Ken Follett opens The Pillars of the Earth with a stark and unsettling line.
The small boys came early to the hanging.
I was gripped and repulsed at once. Shocked and intrigued. And I read on, hooked.
I knew Ken Follett had done something right. And I wondered what.
I became sure it wasn’t just what the sentence said. As I thought about it, a couple of questions came to mind: What is the most straightforward, everyday way of saying those words? And how might I have written them? Well, here’s my answer:
The small boys came to the hanging early.
I was stunned. What had I done? I’d moved one word, and just like that, I’d ruined the sentence. In my view, it now sounded bland. I realised that I’d robbed it of music.
A term I’d heard before sprung to mind: cadence. I’d been assured it was important. I’d practically been implored to use it. But what is cadence? A Google search returned this definition: “a rhythmical effect in written text.” I saw that Ken Follett’s line had cadence, and my alteration did not.
Then, another line came to mind, and it wasn’t just any other line. It was the opening line of The Hobbit, penned by J.R.R. Tolkien.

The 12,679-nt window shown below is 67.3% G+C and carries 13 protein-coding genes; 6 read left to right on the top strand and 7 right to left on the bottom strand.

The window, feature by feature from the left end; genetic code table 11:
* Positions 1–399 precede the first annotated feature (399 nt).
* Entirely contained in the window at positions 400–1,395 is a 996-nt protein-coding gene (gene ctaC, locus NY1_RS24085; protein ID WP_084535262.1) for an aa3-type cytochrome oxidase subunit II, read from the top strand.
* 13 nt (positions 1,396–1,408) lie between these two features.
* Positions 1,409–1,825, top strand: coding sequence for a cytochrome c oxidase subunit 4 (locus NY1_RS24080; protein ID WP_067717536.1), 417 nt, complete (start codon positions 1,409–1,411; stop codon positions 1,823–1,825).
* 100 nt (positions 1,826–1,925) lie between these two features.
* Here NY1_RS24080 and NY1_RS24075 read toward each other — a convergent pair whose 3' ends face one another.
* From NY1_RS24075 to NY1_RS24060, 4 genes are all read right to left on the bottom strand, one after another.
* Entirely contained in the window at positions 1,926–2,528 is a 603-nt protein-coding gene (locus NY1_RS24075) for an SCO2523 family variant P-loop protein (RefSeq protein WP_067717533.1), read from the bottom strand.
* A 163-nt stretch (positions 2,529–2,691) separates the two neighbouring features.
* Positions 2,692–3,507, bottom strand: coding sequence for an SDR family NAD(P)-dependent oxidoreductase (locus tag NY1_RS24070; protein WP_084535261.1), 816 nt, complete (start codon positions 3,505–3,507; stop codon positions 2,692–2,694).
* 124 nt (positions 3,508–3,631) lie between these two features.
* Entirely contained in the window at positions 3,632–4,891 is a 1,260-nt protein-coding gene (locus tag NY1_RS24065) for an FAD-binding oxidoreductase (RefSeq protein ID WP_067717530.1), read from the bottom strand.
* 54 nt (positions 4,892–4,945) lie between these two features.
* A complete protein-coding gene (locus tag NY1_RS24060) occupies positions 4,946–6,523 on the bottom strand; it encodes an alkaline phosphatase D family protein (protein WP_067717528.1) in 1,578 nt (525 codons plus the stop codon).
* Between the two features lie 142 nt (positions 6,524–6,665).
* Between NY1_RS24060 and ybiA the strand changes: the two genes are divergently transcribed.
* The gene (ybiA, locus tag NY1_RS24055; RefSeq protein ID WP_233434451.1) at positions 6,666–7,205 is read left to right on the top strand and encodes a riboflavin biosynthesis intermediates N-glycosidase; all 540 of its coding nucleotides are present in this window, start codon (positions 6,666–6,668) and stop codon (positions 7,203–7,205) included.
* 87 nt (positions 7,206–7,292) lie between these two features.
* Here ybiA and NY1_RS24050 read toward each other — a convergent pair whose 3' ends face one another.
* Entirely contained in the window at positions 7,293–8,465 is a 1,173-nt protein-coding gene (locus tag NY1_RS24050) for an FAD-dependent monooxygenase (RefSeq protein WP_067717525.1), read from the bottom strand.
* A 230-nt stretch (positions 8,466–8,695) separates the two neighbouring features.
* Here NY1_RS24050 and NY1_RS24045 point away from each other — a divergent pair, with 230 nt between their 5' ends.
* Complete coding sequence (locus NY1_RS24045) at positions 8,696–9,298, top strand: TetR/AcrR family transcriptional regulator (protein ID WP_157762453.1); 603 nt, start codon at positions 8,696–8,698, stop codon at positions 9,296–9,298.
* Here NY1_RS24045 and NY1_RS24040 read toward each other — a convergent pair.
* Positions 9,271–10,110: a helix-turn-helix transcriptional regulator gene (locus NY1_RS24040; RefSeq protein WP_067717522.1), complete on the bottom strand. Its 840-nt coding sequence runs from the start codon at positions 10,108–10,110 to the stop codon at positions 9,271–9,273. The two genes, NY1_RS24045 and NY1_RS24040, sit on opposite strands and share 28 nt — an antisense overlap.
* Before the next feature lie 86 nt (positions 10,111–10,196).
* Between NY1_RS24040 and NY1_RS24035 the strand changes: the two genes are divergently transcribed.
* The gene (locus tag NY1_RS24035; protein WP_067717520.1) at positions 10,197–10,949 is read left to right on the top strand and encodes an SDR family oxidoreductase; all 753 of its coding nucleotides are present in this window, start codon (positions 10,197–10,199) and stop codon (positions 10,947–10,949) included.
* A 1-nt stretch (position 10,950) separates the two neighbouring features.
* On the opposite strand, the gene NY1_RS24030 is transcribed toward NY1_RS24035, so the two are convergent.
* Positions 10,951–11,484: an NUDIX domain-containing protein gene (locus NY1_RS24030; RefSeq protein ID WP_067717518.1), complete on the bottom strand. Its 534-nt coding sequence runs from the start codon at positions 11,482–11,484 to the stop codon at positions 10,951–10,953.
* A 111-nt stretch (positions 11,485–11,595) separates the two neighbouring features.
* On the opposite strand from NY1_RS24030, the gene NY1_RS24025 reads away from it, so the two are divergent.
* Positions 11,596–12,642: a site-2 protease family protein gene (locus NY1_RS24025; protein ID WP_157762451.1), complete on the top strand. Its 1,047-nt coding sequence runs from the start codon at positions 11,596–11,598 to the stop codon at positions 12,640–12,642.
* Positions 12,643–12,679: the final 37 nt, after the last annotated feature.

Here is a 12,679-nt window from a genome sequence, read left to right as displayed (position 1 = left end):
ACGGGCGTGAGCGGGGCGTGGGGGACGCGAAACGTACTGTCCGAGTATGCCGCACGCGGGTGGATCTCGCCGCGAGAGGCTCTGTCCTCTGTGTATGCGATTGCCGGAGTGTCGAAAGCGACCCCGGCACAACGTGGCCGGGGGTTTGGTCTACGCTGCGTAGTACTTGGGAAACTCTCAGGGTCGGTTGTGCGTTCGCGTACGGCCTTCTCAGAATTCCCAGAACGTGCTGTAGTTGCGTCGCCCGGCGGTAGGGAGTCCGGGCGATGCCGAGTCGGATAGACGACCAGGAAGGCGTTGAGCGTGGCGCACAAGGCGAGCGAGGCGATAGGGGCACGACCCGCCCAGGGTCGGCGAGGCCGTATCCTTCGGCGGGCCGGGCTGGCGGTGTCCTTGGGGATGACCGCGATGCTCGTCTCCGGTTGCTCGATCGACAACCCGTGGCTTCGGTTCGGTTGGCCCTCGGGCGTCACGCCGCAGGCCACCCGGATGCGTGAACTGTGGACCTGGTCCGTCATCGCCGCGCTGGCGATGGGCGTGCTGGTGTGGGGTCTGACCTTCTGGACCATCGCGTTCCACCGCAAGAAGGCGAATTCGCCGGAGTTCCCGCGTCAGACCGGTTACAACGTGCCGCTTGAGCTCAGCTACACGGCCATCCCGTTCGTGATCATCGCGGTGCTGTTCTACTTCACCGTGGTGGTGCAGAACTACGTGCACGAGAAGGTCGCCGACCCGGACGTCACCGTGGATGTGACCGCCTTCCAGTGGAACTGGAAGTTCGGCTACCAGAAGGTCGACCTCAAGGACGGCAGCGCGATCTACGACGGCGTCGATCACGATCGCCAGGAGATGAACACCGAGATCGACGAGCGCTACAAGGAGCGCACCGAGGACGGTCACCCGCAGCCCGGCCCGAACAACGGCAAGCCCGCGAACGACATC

In a hole in the ground there lived a hobbit.
That line has been close to my heart for years. It brings a smile to my face every time I read or hear it. When I was considering the power of cadence, I saw it in a whole new light.
I thought I’d pose the same questions I had posed earlier. What is the most straightforward, everyday way of saying those words? And how might I have written them? Here’s my answer:
A hobbit lived in a hole in the ground.
Stunned! How much worse is that? I’d go for infinitely worse. And yet those were essentially the same words. I only changed their order.
All these thoughts of cadence came to a climax when my dad read me this line from one of C.S. Lewis’ letters. “Always write (and read) with the ear, not the eye. You should hear every sentence you write as if it was being read aloud or spoken. If it does not sound nice, try again.”
That sealed it for me. If I wanted my stories to have any of the brilliance of The Pillars of the Earth or The Hobbit, I would have to consider the cadence of each sentence. It wouldn’t be enough to ask whether I’d said what I wanted to say. I’d have to ask whether I’d said it in the right way. I’d have to get rid of this: A hobbit lived in a hole in the ground. And turn everything into this: In a hole in ground there lived a hobbit.
That sounds daunting, I admit. But that’s when I’ll remember The Pillars of the Earth. One word made all the difference for that opening line. One word! Surely, I can do that. I certainly know I need to. From now on, I plan to consider the different possible orders for my words. I’ll try them back-to-front, inside-out. And I’ll read with my ear, not my eye. And I’ll remember that I want the sentence with the most music, the most cadence, the most brilliance, and maybe a little poetry. I’ll remember that it’s not that hard. Sometimes it’s as simple as moving one word.
So, goodbye forevermore to this: The small boys came to the hanging early.
And hello to this: The small boys came early to the hanging.